Draft Guidance Falls Short on Providing Clarity for Companies Denied Certificates to Foreign GovernmentAugust 27, 2018
One of the most painful consequences of a bad inspection at a U.S. facility is FDA’s resulting refusal to issue certificates to foreign governments (CFGs) until the issues are resolved. CFGs are quite often a requirement to renew licenses and permits to sell in various foreign markets. Although typically linked to a warning letter, sometimes a Form 483 can trigger this refusal. Sometimes it can take many months, or more than a year, for FDA to begin issuing CFGs again. During that time period, a manufacturer may find itself unable to sell product into certain foreign countries.
Section 704 of the FDA Reauthorization Act (FDARA) amended Section 801 of the Federal Food, Drug, and Cosmetic Act to require FDA to provide additional clarity to the bases for denying CFGs. The statute requires that:
- FDA must provide a written statement of the basis for denying a request for a CFG “and [must] specifically identify the finding upon which such denial is based.”
- If the denial is based on a routine inspectional finding that a facility is out of compliance with the QSR, FDA must “provide a substantive summary of the specific grounds for noncompliance.”
- A CFG may not be denied if it is solely based upon the issuance of a Form 483 if the manufacturer “has agreed to a plan of correction in response.”
FDARA also directed FDA to set up a process that appears to be essentially equivalent to supervisory appeals of significant decisions. A manufacturer denied a CFG may at any time “request a review in order to present new information” relating to corrective actions.
In accordance with FDARA, on August 17, FDA issued draft guidance, “Process to Request a Review of FDA’s Decision Not to Issue Certain Export Certificates for Devices.” The short, seven-page guidance is intended, according to FDA, to clarify the new statutory requirements related to CFG denials. In our reading, however, it leaves open more questions than answers and mainly reiterates the statutory requirements.
For example, the statute states that a CFG may not be denied based solely upon a Form 483 if the manufacturer “has agreed to a plan of correction in response.” The guidance requires the following steps to satisfy this standard:
- The owner, operator, or agent in charge of the establishment should submit a plan of correction in writing to the appropriate FDA office. The plan should include steps the owner, operator, or agent in charge of the establishment will take to correct observations documented and timeframes for completing such steps.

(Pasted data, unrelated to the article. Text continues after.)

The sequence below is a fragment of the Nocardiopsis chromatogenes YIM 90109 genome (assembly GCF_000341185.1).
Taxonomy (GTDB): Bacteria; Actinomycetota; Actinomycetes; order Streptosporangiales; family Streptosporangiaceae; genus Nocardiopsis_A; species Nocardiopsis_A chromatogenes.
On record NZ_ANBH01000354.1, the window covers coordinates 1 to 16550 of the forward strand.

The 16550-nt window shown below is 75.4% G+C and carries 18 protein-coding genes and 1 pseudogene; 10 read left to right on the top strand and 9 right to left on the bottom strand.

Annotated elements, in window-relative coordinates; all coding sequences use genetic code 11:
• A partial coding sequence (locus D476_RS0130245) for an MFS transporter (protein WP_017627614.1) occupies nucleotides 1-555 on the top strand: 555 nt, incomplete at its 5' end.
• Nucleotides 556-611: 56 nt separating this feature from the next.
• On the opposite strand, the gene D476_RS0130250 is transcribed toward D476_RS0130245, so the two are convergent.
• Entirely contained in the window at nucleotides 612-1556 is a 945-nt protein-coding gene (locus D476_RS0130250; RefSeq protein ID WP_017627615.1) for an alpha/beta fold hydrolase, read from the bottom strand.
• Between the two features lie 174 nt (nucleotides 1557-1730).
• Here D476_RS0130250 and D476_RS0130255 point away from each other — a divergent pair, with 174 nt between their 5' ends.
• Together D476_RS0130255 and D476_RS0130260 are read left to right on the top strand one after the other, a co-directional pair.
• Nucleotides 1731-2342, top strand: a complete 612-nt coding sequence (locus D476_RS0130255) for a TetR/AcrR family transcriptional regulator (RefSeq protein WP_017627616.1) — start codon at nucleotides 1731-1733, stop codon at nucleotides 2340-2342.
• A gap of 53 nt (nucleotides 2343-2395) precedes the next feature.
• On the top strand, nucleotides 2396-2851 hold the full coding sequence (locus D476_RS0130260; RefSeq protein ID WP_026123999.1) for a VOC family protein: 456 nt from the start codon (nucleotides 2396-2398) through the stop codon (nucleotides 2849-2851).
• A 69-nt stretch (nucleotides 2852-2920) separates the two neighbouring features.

- The FDA will review the plan and notify the owner, operator, or agent in charge of the establishment whether the plan is sufficient to address the violations documented in the inspectional observations. If the plan is agreed to, FDA will issue a CFG.
Step 1 sounds to us like a well-prepared 483 response. As any manufacturer will tell you, FDA virtually never notifies a company that it is in agreement with its corrective actions outlined in a 483 response. The Agency’s agreement is commonly assumed through Agency silence (e.g., lack of a Warning Letter or other enforcement action) and is often confirmed when an Establishment Inspection Report is issued documenting that the Agency has closed out the inspection.
Therefore, Step 2 appears to be entirely new requiring FDA to affirmatively notify the company that its plan is “sufficient to address the violations documented in the inspectional observations.” FDA provides no details about how this process will unfold. For example, how long will it take FDA to review a company’s response? What if a plan is generally sufficient but the Agency has minor changes, will FDA provide that feedback to the company so it can modify its plan and then reach agreement? We hope that FDA will provide additional clarity regarding this new process in the final guidance.
Another area that warrants further clarification is the process for reviewing a CFG denial. The statute required FDA to set up a process for a company to “request a review in order to present new information” relating to corrective actions. The guidance essentially states that if a manufacturer wishes to obtain such a review, it should email the applicable export branch (CDRH or CBER) and provides the respective email addresses. The guidance states “if the issue cannot be resolved by the [applicable export branch], each Center’s review process will be followed.”
For CDRH appeals, the guidance references another guidance document specific to the CDRH appeals process, but notes that the request is not considered to be a 517A “significant decision,” and therefore is not subject to the 30 day filing and review timeframes. (For CBER-regulated products, FDA references the Formal Dispute Resolution Request process, but explicitly disclaims its ability to resolve issues within 30 days per the FDRR guidance.) It provides no further information as to how long it might take for the export branches to address a request for review. Nor does it state whether or how an export branch might communicate its process, timeline, or status to a company with a pending request for review. In our view, these additional details are essential to a well-established process. We hope that FDA will provide additional clarity in its final draft so that the positive intentions of Section 704 of FDARA may be realized for industry.